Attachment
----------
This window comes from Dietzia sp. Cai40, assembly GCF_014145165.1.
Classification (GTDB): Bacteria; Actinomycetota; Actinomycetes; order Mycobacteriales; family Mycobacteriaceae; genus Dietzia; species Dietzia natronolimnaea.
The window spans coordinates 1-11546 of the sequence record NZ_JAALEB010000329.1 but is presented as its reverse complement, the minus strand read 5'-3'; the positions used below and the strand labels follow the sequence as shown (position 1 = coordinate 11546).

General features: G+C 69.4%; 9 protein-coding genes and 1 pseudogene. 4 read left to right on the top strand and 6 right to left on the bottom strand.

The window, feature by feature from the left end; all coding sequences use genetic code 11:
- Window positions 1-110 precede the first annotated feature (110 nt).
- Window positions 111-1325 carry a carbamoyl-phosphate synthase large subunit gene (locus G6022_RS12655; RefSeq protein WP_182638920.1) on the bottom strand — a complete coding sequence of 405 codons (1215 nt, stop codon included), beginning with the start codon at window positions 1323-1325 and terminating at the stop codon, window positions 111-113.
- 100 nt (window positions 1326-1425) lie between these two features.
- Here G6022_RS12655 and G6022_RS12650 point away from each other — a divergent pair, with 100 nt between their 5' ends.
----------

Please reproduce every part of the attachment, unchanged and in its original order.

This window comes from Dietzia sp. Cai40, assembly GCF_014145165.1.
Classification (GTDB): Bacteria; Actinomycetota; Actinomycetes; order Mycobacteriales; family Mycobacteriaceae; genus Dietzia; species Dietzia natronolimnaea.
The window spans coordinates 1-11546 of the sequence record NZ_JAALEB010000329.1 but is presented as its reverse complement, the minus strand read 5'-3'; the positions used below and the strand labels follow the sequence as shown (position 1 = coordinate 11546).

General features: G+C 69.4%; 9 protein-coding genes and 1 pseudogene. 4 read left to right on the top strand and 6 right to left on the bottom strand.

The window, feature by feature from the left end; all coding sequences use genetic code 11:
- Window positions 1-110 precede the first annotated feature (110 nt).
- Window positions 111-1325 carry a carbamoyl-phosphate synthase large subunit gene (locus G6022_RS12655; RefSeq protein WP_182638920.1) on the bottom strand — a complete coding sequence of 405 codons (1215 nt, stop codon included), beginning with the start codon at window positions 1323-1325 and terminating at the stop codon, window positions 111-113.
- 100 nt (window positions 1326-1425) lie between these two features.
- Here G6022_RS12655 and G6022_RS12650 point away from each other — a divergent pair, with 100 nt between their 5' ends.